Here There and Everywhere

Expat wanderer

Christmas Markets on the Rhein

Horrors! I haven’t written since pre-Thanksgiving?? That’s the way my life is going, and I just have to take a minute when I can find it and keep up.

 

You may all think of aging, retiring grandparents as people sitting in rocking chairs on their porches, just waiting to die. The truth is very different. Retirement, at least early retirement, can be one of your most active times of life.

 

It is in our case 🙂

 

We made a choice. We have our grandchildren every day after school. It is delightful, and it is hard work. For me, it means having to carve out time for the things I want to do early in the day. AdventureMan picks up the grandchildren, brings them to our house, makes a healthy snack, supervises their homework and manages their time and experiences. I support AdventureMan, and specialize in hugs, intensely personal discussions, and rough-housing. I can make them laugh uncontrollably. I can cry with them when the world is dark and incomprehensible. I can help them have faith in themselves. I can encourage them to try, try again.

So, from time to time we run away and play, AdventureMan and I.

 

One of our favorite things we get in the mail are travel brochures. Most of the time, we don’t care, but the really good thing is that from time to time we get one that ignites our imagination, and we are both all in.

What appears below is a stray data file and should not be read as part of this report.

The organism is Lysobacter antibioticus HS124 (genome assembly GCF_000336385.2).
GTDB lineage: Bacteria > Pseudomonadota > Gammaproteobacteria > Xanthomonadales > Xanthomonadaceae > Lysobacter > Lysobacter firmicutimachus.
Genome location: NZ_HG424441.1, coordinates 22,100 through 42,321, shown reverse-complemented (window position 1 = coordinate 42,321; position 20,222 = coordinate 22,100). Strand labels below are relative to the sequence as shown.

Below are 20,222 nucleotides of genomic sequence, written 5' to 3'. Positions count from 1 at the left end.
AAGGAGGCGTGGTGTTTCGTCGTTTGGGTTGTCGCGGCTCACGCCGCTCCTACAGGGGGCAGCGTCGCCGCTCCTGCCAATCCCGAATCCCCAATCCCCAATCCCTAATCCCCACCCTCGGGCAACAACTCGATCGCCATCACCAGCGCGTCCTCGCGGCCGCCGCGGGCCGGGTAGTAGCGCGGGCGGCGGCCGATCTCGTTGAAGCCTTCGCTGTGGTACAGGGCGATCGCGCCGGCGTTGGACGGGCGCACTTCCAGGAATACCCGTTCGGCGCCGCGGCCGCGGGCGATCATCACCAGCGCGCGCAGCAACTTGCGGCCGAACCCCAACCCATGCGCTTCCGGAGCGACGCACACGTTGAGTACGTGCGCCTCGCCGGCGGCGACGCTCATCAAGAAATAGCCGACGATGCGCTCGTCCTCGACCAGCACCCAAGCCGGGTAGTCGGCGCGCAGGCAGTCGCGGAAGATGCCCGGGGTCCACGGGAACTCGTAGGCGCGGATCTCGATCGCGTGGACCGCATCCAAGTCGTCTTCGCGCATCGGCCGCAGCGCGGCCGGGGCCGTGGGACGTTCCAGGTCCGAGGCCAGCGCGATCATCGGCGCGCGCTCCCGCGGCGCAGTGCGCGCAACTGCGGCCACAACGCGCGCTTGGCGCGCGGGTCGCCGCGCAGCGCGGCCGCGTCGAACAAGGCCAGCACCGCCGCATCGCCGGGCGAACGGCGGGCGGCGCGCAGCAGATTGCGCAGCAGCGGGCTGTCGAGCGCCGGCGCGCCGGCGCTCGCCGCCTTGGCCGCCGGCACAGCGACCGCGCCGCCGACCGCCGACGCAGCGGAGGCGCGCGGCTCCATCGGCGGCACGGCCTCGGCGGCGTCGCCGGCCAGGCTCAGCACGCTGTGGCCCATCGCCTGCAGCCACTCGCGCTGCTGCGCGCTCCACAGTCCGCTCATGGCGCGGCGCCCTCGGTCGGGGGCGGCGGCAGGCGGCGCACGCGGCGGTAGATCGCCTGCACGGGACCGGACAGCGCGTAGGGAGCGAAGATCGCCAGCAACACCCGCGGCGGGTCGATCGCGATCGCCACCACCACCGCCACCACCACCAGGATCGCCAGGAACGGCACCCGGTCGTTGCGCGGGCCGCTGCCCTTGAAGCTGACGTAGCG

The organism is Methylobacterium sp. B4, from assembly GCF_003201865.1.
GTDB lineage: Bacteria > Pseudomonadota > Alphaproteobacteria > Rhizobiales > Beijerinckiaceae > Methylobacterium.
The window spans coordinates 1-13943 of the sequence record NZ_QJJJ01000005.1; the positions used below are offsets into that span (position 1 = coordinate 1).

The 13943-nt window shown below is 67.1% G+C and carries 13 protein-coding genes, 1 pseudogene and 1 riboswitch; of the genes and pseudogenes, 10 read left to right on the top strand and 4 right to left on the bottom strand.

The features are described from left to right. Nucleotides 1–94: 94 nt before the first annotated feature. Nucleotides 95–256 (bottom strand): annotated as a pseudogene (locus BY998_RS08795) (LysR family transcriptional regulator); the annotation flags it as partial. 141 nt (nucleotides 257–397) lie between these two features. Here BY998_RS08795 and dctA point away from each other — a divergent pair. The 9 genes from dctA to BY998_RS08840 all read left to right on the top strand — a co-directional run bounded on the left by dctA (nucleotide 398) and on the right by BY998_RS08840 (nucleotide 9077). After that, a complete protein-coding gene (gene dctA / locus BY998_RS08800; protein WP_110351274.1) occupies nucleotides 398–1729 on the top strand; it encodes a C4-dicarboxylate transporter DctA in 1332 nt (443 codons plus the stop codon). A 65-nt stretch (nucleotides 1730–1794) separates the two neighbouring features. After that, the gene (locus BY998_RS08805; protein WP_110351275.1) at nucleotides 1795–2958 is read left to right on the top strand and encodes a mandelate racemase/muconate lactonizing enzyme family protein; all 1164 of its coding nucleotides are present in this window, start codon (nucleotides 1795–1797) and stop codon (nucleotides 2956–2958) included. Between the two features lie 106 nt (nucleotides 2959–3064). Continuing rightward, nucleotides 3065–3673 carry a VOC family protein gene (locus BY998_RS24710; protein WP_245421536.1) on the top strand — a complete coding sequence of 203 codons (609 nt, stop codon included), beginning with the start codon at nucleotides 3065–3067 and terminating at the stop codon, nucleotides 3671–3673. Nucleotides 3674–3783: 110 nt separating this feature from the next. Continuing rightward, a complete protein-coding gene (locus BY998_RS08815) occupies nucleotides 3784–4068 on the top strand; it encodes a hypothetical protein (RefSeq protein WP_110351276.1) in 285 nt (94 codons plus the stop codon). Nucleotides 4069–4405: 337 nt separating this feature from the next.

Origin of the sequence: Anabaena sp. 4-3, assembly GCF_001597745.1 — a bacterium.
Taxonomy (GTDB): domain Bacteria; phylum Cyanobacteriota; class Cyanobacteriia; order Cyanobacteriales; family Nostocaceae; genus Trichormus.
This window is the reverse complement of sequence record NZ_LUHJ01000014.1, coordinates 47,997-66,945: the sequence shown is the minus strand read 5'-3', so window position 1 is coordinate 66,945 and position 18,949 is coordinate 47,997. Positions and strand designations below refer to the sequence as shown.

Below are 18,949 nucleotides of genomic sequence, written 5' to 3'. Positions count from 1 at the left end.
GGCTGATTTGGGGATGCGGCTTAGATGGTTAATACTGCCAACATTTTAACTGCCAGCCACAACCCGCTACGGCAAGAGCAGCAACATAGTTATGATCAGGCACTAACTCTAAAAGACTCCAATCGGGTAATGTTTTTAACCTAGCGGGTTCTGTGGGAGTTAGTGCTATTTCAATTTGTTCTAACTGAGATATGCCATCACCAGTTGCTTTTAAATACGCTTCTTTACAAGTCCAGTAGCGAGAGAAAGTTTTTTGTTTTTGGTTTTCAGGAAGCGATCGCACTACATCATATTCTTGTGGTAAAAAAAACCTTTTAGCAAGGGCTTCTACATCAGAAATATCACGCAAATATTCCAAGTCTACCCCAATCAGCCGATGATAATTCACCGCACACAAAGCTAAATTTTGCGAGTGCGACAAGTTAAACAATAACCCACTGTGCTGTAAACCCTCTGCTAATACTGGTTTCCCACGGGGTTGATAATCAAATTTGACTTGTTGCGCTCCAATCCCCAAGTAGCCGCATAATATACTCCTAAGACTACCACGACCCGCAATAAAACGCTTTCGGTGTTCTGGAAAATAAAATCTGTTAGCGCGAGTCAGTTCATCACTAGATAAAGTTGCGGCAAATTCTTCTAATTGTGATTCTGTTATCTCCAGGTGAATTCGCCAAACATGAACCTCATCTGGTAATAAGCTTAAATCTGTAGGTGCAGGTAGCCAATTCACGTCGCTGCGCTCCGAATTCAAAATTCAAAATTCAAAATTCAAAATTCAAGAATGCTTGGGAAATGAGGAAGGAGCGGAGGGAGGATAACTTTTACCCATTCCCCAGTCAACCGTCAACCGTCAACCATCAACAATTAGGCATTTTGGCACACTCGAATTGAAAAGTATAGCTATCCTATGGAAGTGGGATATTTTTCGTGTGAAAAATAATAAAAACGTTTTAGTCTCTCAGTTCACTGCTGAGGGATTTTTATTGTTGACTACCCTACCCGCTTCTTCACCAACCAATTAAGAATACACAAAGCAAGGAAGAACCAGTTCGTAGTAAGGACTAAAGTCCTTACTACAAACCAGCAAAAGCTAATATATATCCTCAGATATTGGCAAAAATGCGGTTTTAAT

“Here’s what I want to do,” I said to AdventureMan, thrusting a Tauck tours brochure into his hands. “I want winter food. I want to wear winter clothes. I want to see the Three Kings Cathedral in Cologne again, and that glorious candelabra in Aachen. And look! It goes to Heidelberg! Strassbourg! Colmar!”

Here’s why we are still married after all these years. AdventureMan reads through and his eyes light up and he looks at me and says “You want to do this?” and I say “Yes!” and minutes later he is on the phone and we are committed. And we are dancing for joy.

Although we tend to be frugal by nature, history and habit, we are also pragmatic. If the flights are domestic, under four hours, we go economy. When we go overseas, we go business, and we make sure the seats go flat so we can sleep.